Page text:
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Wednesday, 21 November, 2001, 18:35 GMT
Bangladesh and the Bin Laden cult
Pro-Bin Laden demonstration
Most Bin Laden support comes from Islamic parties - for now
By the BBC's Alistair Lawson in Dhaka

Ever since the attack on the World Trade Centre in September, demonstrations in support of Osama Bin laden by Muslim hardliners have been held in the Bangladeshi capital Dhaka.

Bin Laden's supporters all over Bangladesh are noisy and not afraid to make their feelings felt

The protests even have some measure of official support because of the presence in the coalition government of two hardline Islamic parties strongly critical of American and British military action in Afghanistan.

Osama Bin Laden is now acquiring a personality cult in Bangladesh and children sing his praises.

There has been a surge of support for him among some in Bangladesh since the fighting in Afghanistan began.

Fazlul Haq Amini is a member of parliament for the Islamic Unity Alliance.

"Osama Bin Laden is loved by the Bangladeshi people. Everyone respects him and considers him to be a leader of Muslims." he says.

Demand huge

Osama Bin Laden merchandise is big business.

His poster can be bought everywhere.

Bangladeshi boy
Youthful enthusiam after Friday prayers

Demand for books and audio tapes of his speeches often outstrips supply.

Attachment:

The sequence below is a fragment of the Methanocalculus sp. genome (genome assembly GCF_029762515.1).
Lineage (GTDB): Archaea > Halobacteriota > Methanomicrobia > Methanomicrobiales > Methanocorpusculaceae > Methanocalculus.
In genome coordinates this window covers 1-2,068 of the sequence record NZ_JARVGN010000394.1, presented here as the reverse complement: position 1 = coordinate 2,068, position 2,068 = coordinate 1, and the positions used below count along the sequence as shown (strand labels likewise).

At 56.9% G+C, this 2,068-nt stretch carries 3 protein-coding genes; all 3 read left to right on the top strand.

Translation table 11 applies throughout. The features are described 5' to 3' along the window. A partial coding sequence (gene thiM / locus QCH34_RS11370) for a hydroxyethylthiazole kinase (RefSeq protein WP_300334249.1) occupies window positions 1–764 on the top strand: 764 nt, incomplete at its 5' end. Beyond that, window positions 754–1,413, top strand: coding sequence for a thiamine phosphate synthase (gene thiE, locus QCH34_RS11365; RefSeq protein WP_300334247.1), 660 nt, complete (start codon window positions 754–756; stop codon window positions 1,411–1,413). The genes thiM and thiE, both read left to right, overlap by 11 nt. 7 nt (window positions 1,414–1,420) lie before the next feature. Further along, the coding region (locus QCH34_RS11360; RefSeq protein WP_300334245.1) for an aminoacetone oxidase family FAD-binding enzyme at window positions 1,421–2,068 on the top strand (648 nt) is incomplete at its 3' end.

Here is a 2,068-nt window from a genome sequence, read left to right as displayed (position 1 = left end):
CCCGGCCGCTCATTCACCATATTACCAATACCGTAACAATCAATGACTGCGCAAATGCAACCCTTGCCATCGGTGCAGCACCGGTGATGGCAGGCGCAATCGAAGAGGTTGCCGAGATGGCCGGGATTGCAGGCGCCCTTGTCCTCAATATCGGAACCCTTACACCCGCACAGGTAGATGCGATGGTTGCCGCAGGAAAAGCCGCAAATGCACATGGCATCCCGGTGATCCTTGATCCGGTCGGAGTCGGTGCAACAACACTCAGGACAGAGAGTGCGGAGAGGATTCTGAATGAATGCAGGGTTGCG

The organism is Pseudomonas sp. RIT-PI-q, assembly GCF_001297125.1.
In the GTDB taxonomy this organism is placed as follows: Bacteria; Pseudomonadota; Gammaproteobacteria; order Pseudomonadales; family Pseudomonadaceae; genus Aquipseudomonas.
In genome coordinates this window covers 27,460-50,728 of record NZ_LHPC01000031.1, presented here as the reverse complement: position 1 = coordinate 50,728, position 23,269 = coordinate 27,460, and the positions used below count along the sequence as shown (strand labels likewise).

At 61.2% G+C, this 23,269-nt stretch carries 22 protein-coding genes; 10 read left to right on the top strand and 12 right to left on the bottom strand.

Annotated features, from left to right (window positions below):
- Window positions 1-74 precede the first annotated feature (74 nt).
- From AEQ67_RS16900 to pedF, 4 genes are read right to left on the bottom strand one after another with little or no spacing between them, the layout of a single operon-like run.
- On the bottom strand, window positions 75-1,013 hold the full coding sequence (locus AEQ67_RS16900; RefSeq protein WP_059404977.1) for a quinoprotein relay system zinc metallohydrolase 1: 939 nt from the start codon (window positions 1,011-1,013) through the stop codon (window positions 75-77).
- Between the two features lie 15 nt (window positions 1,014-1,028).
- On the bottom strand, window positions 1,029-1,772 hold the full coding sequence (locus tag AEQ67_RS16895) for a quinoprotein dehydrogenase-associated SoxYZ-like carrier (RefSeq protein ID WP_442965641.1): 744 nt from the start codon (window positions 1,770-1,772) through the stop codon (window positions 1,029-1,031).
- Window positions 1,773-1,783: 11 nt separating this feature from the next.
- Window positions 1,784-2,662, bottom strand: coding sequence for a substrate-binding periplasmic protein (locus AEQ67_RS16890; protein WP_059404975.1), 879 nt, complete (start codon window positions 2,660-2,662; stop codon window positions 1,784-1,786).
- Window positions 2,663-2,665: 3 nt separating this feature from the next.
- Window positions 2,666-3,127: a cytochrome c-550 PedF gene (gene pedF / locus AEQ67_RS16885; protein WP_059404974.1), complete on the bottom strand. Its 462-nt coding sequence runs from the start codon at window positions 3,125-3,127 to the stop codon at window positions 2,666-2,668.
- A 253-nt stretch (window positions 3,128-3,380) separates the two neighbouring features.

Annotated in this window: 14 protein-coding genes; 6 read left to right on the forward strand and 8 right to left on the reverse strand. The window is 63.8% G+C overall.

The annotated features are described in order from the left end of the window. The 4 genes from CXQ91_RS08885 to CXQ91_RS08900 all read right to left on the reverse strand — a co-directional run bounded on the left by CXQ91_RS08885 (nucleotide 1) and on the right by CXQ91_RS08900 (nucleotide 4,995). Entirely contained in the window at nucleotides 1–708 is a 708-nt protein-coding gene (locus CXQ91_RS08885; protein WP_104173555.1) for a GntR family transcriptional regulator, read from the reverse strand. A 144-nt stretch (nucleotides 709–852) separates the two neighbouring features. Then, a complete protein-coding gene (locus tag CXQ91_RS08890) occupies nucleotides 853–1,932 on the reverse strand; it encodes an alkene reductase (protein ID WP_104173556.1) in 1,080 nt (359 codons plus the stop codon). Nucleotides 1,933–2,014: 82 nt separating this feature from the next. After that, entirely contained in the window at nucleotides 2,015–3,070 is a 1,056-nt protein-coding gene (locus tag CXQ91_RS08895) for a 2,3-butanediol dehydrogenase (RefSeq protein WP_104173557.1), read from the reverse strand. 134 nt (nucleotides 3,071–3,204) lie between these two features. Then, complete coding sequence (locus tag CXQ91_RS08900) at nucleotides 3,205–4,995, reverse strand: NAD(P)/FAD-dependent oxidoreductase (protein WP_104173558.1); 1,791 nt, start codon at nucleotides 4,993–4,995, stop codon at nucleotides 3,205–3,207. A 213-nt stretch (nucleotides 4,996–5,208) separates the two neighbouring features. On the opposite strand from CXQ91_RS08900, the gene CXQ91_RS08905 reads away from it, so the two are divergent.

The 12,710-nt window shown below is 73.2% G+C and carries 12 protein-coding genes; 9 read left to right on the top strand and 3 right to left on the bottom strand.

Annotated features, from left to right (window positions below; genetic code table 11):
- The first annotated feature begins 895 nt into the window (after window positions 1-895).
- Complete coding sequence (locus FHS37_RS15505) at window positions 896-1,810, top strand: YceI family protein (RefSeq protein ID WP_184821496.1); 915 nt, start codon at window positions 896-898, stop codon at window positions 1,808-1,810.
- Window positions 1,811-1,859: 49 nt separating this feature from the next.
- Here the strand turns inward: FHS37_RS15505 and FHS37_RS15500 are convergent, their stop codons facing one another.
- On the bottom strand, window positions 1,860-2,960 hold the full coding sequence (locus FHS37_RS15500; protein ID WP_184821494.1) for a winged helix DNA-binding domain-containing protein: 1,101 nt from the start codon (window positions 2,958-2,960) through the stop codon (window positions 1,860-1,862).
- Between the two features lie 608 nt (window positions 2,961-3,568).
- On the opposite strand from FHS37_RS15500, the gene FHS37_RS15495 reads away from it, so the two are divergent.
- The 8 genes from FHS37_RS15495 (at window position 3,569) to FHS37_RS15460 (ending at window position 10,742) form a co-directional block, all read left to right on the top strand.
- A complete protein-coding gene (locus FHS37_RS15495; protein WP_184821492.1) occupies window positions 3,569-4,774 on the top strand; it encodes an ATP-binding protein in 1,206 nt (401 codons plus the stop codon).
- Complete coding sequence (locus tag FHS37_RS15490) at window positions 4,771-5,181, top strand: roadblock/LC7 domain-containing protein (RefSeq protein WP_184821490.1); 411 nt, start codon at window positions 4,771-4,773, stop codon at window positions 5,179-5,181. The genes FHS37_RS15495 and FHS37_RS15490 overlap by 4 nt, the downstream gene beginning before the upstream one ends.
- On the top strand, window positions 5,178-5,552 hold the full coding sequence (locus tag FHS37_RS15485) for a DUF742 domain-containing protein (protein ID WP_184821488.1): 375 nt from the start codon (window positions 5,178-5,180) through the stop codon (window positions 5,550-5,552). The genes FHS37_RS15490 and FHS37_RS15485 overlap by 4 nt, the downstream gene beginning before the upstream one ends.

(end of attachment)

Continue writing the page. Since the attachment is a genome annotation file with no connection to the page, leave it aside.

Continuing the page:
Bin Laden's supporters all over Bangladesh are noisy and not afraid to make their feelings felt.

They take to the streets after Friday prayers.

The protesters say that it is America and Britain who are the terrorists because they have bombed and killed Muslims in Afghanistan.

The expectations are that the longer the American action in Afghanistan continues, the louder the protests will become.

Bangladeshi newspapers argue that there is a clear distinction between those in the majority who are uneasy about the fighting and the small minority who revere Bin Laden.

"Osama Bin Laden is becoming someone who stands up to a very important and powerful enemy," says Afhsan Chowdhury, senior assistant editor on the Daily Star newspaper.

"Right now the support is more from the traditionally Islamic parties, but I think that kine of support is spilling over now to the mainstream, the middle class." Some radical Muslim clerics urge the faithful to join anti-American demonstrations.

The government knows it must now try and balance their demands against its decision to fully support America's war against terrorism.

See also:

22 Mar 00 | South Asia
Bin Laden 'link' to Bangladesh threat
20 Nov 01 | South Asia
In pictures: Afghans flee Kunduz
20 Nov 01 | South Asia
Q&A: What will Afghan talks produce?
12 Oct 01 | South Asia
Bert in the frame with Bin Laden
21 Nov 01 | South Asia
Journalists' bodies taken to Pakistan
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